There are many examples of how this incorrect interpretation has resulted in misguided restrictions and even used by those hostile to religion. One example is the cross that was erected in 1934 by VFW members on federal land in California honoring WWI veterans. This cross was ruled unconstitutional by a California district court on the grounds that it violated the First Amendment. In order for that to be true, the cross would have to have been placed there as a result of the federal government establishing a religion, which it was not, or it would have to somehow restricted freedom of religion, which it didn’t. It is clear that the amendment had not been violated, but the district court ruled otherwise—they just made it up.

Another good example is school vouchers. If a parent receives government money to send a child to a private school and then decides to send that child to a Catholic school, it is not a violation of the First Amendment. The parent was not forced to use the religious school by government decree, they chose to use it. Nor does it restrict their or anybody’s freedom of religion. The examples of how the First Amendment has been incorrectly invoked to restrict freedoms are too numerous to cover here, but we need to remember only one thing when evaluating whether or not this amendment has been violated. Is the activity in question the result of Congress passing a law establishing or restricting religion. One point I think should be made is that the First Amendment guarantees to all of us a secular government, not a secular nation. Some seem to think it guarantees us a secular nation.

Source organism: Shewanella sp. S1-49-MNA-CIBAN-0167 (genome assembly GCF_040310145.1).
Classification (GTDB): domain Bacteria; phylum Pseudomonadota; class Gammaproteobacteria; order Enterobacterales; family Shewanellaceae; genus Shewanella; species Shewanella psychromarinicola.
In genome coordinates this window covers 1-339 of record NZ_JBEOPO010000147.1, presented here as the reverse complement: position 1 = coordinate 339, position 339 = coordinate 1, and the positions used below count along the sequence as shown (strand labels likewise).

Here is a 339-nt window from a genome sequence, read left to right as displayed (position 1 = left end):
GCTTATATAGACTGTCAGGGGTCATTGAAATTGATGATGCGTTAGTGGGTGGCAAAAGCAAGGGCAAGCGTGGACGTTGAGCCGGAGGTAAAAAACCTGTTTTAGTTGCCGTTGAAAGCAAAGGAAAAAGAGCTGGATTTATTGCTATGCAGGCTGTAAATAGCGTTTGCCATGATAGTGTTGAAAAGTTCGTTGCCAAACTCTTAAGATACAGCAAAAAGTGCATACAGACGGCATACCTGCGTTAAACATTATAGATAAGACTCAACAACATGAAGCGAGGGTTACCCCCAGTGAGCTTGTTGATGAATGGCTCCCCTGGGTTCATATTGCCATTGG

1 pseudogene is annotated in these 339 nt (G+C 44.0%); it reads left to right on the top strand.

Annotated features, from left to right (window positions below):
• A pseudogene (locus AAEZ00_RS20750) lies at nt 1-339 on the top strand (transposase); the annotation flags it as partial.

The reason I am making such an issue about this is that this is not the only portion of the Constitution that is being warped into something never intended. For instance, the commerce clause which states Congress can regulate commerce among the states has been twisted into saying that congress can force us to participate in insurance programs, and that they can control other aspects of our lives. The Takings Clause which says private property can be stolen for public use such as schools, roads, public buildings and the like now means that private property can be stolen for public benefit such as increased tax revenues that can be reaped by transferring the property to another private entity to be used for private purposes not public use. Congress and the President believe there is no limit to their authorities, and the day will come when we ask, “Where have all of our rights gone?”